The BBC’s music show Lullaby has come under fire for its selection of pop, rock, jazz and country music, which has been criticised by some critics.
The music is said to “overwhelmingly” feature the same tracks from the same genre, but critics say it’s a clear sign of the BBC not listening to the music market, with the music being chosen purely based on commercial considerations.
“It’s really a shame that Lullabies selection of music is based purely on commercial factors,” said Andrew Gwynne, who has written a scathing piece for the BBC.
“The music is so often marketed as being ‘a new genre’, when in fact it’s almost always an old one, and we are all looking at it from the old-fashioned perspective that it’s all about commercial interests.”
The BBC has since released a statement, saying the selections were “consistent with our music programming” and “are based on the best current trends”.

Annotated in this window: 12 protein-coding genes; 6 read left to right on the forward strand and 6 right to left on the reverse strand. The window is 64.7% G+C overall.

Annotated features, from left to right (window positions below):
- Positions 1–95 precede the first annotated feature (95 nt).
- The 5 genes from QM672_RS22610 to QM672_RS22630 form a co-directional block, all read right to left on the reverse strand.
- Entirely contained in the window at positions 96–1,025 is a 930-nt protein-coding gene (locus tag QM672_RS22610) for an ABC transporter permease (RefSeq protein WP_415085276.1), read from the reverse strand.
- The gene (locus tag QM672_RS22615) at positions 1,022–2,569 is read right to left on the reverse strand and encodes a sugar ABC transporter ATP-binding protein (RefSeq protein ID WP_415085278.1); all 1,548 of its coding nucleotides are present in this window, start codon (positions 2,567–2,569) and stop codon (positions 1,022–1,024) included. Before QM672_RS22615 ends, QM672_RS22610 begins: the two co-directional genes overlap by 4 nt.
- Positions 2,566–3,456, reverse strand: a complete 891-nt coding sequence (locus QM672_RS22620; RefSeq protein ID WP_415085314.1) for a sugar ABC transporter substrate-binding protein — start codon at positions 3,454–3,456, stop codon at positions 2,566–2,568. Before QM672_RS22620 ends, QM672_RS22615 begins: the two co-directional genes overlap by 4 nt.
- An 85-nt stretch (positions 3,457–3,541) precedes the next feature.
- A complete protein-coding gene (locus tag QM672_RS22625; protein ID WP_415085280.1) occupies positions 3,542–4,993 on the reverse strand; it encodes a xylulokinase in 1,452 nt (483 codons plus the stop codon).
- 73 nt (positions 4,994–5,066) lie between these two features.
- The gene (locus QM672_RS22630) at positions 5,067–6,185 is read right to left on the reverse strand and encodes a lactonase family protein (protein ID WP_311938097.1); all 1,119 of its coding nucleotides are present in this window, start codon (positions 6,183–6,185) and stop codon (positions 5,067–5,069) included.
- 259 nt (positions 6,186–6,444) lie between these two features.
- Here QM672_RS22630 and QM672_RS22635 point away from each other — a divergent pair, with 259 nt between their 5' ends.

However, some of the selections have been criticised for being too “pushing and pushing and pushing”, with critics saying it’s too often a “bunch of songs with one or two or three singles that aren’t as interesting or exciting as the ones that are being covered by the big names”.
“In the end, what the BBC really wants is to be able to say ‘this is what people listen to, this is what they like’, but that’s the problem,” said Mr Gwynnes.
What the BBC is trying to do is to keep the conversation going about what is the music of the future and what is not, so you don